In Southern Alberta we are blessed by our amazing natural areas. Our way of life depends on clean water, our open rangelands and being surrounded by spectacular parks and wilderness. These natural assets support our way of life and our ways of making a living. However, Alberta is growing and changing rapidly. To protect our way of life and our prosperity, we need to plan ahead and protect our most significant places.
Recent science indicates that we need to protect and connect at least half of our lands and waters to maintain ecosystem and biodiversity services essential for both human health and species conservation.
Protected areas are a vital part of conserving natural areas and biodiversity as populations grow and resources become scarcer. Protected areas offer opportunities for recreation and spiritual renewal, protection of ecosystem services, such as drinking water and protection of the genetic potential of wild species.
Alberta’s provincial parks contribute to our network of parks and wilderness on the landscape. There are currently eight distinct designations of protected areas in Alberta, emanating from three different statutes, with dual objectives of providing recreation and ecological protection.
Although protected areas cover 12.4% of Alberta’s land base, only 4.2% of our land is protected as provincial protected areas and the remaining 8.2% is in long established national parks. The percentage of protected provincial land in Alberta is lower than most other provinces in Canada.
As part of the Convention on Biological Diversity, Canada has committed to protecting at least 17% of lands and inland waters by 2020 in order to conserve biodiversity. This target is far above Alberta’s protected areas targets. In many of our natural ecological subregions, less than two per cent of the lands and waters are protected despite the fact that southern Alberta contains 80 per cent of the province’s species of many of at risk. It is up to both federal and provincial governments to contribute to Canada's protected areas systems.
Although small steps were made in Alberta’s recent South Saskatchewan Regional Plan (SSRP), overall the plan failed to put protection in place to ensure we maintain the important natural functions of this region, protect our species at risk and care for our valuable headwaters.
CPAWS SAB has long pushed for protection of the entire Castle wilderness. The SSRP added parts of the Castle to the protected areas system, however, approximately half of the area was left unprotected and most of the protected area lay in the highest elevations above tree line. The recent announcement of the government’s intention to amend the South Saskatchewan Regional Plan (SSRP) to protect the Castle as a Wildland and Provincial Park is an integral step to preserve clean water for downstream communities, safeguard our province’s biodiversity and provide habitat to important wildlife such as grizzly bear and cutthroat trout.
The SSRP consistently designated only areas above tree line in the new protected areas created in the Eastern Slopes. Additionally, other than the successful new Pekisko Heritage Rangeland, no new grasslands areas were protected.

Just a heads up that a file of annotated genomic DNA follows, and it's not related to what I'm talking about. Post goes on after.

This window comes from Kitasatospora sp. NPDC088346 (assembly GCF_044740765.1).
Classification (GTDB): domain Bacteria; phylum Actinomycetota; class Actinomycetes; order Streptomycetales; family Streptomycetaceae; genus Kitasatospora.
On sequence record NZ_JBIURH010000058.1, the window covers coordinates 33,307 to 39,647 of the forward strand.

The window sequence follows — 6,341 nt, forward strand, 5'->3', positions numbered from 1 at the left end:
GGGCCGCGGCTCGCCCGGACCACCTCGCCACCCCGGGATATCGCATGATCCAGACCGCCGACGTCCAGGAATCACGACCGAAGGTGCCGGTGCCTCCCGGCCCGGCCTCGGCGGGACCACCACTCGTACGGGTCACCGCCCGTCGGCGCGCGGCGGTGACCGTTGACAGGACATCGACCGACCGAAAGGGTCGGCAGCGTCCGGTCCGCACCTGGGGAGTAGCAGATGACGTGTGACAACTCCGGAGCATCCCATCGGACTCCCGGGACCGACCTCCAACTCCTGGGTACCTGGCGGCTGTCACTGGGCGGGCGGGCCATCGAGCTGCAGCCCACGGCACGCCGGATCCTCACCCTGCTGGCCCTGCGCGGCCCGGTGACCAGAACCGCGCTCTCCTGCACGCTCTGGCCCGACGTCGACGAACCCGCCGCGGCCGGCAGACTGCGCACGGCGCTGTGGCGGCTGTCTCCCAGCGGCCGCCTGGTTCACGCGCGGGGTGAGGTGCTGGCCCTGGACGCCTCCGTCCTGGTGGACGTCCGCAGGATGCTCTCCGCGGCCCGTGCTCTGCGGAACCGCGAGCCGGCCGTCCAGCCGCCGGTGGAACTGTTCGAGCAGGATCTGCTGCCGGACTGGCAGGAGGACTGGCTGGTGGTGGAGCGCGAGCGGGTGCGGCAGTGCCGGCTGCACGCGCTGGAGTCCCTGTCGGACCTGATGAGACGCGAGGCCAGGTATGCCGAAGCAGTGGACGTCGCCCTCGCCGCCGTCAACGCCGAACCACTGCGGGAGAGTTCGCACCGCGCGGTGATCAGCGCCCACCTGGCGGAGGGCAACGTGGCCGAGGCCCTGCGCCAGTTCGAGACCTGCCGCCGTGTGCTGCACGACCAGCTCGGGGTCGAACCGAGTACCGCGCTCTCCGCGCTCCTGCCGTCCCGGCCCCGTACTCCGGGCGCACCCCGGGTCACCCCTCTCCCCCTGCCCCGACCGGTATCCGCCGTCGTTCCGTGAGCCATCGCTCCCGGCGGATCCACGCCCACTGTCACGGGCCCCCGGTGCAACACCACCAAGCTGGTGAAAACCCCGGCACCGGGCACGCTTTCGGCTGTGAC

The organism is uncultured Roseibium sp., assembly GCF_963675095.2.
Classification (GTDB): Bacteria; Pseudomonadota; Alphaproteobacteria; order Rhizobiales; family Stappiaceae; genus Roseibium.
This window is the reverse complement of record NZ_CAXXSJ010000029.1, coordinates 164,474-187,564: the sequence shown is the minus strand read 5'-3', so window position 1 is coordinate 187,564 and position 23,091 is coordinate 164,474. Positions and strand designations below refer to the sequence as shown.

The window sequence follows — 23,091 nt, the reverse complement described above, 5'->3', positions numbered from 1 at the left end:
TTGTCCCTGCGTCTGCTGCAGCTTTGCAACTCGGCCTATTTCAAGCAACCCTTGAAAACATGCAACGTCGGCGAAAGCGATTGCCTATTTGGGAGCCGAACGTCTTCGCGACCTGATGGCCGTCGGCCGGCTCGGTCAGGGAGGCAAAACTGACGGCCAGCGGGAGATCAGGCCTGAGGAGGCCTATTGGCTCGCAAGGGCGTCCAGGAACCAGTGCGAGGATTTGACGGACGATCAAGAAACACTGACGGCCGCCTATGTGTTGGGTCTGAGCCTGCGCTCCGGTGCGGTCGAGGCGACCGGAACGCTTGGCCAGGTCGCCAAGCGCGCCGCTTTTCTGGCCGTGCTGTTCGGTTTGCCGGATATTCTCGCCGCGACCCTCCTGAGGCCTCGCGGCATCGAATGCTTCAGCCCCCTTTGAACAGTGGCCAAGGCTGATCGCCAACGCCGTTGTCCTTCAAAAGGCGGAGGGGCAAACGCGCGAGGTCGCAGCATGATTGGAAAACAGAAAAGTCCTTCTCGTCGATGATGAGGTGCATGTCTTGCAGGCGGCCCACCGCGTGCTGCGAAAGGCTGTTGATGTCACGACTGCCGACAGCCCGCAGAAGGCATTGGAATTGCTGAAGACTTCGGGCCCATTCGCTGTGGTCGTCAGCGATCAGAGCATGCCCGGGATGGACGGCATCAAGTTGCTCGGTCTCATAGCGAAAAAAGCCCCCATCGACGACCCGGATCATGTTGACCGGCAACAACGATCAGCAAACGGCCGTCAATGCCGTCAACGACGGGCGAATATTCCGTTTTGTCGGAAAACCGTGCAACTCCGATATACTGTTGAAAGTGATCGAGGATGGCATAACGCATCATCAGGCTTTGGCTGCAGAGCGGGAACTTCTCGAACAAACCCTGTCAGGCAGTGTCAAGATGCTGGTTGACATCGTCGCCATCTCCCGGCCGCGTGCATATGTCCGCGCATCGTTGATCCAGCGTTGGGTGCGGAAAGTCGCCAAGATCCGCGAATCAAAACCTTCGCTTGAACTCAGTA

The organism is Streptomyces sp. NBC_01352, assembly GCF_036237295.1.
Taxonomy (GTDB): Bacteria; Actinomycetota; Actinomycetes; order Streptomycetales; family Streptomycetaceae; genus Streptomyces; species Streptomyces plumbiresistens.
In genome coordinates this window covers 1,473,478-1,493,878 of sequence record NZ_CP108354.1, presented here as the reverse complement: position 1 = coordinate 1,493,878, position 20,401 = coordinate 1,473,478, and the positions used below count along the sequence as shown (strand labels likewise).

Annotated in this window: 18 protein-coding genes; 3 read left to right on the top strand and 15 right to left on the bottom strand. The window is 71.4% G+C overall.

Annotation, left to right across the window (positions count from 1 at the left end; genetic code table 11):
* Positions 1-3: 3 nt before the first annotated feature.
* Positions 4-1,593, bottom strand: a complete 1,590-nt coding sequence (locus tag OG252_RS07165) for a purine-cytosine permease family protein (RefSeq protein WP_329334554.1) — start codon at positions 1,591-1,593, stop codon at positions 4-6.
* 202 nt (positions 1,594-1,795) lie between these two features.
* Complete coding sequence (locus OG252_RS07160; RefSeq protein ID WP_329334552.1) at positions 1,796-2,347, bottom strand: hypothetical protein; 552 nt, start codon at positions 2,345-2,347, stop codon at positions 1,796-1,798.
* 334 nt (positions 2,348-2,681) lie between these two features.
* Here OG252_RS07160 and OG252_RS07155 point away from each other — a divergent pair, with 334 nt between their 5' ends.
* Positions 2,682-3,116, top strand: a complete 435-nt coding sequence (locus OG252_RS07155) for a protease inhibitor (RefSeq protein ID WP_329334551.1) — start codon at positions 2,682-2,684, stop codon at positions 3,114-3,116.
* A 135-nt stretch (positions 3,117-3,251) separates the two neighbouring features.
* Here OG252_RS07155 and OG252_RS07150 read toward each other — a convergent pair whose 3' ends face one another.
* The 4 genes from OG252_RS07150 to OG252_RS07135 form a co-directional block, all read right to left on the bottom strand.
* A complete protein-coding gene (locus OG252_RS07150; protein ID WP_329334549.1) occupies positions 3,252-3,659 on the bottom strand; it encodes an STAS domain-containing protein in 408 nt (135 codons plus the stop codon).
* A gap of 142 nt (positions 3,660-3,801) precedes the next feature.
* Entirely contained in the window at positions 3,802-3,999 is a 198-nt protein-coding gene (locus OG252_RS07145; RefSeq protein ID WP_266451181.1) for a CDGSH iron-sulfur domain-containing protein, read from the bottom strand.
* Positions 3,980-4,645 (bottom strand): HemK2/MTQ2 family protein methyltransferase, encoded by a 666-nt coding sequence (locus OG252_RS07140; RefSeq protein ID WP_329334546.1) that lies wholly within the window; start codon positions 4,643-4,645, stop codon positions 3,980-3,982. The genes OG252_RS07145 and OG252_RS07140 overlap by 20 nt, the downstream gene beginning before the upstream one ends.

It can also be a challenge to balance environmental protection with tourism and recreation opportunities while ensuring that the protection of ecological integrity is the priority. Even established Alberta parks are facing numerous threats and pressures including industrial activities in parks, unregulated motorized off-highway recreation, established parks are small and un-connected and there are insufficient resources allocated for park management
CPAWS works with Alberta Parks, local communities and with other conservation organizations to promote the importance of our provincial protected areas and encourage people to experience Alberta’s natural areas in sustainable ways. The CPAWS Southern Alberta outreach team attends events throughout the province promoting connection to nature and stewardship of parks and wilderness areas.
We consistently work to encourage the Government of Alberta to designate more provincial parks and protected areas and manage these areas for nature values, including the managment of the new protected area in the Castle Wilderness. We are also currently working on having new protected areas designated under the North Saskatchewan Regional Plan.
We also work to ensure that park legislation and management prioritize conservation of nature and promotion of sustainable nature-based recreation. In 2011, CPAWS Southern Alberta, along with other conservation organizations, was instrumental in stopping the Province from undermining current parks legislation through revisions to the Parks Act (Bill 29).
CPAWS Southern Alberta has a classroom and outdoor education program called Discover Parks! designed to engage students in hands-on, curriculum-linked activities to discover, experience and become stewards of park ecosystems.
We need to recognize the importance of protected areas in southern Alberta and promote legislated protection of our most valuable resources - clean water, a diversity of species, open rangelands and spectacular wilderness areas – through the creation and management of protected areas.
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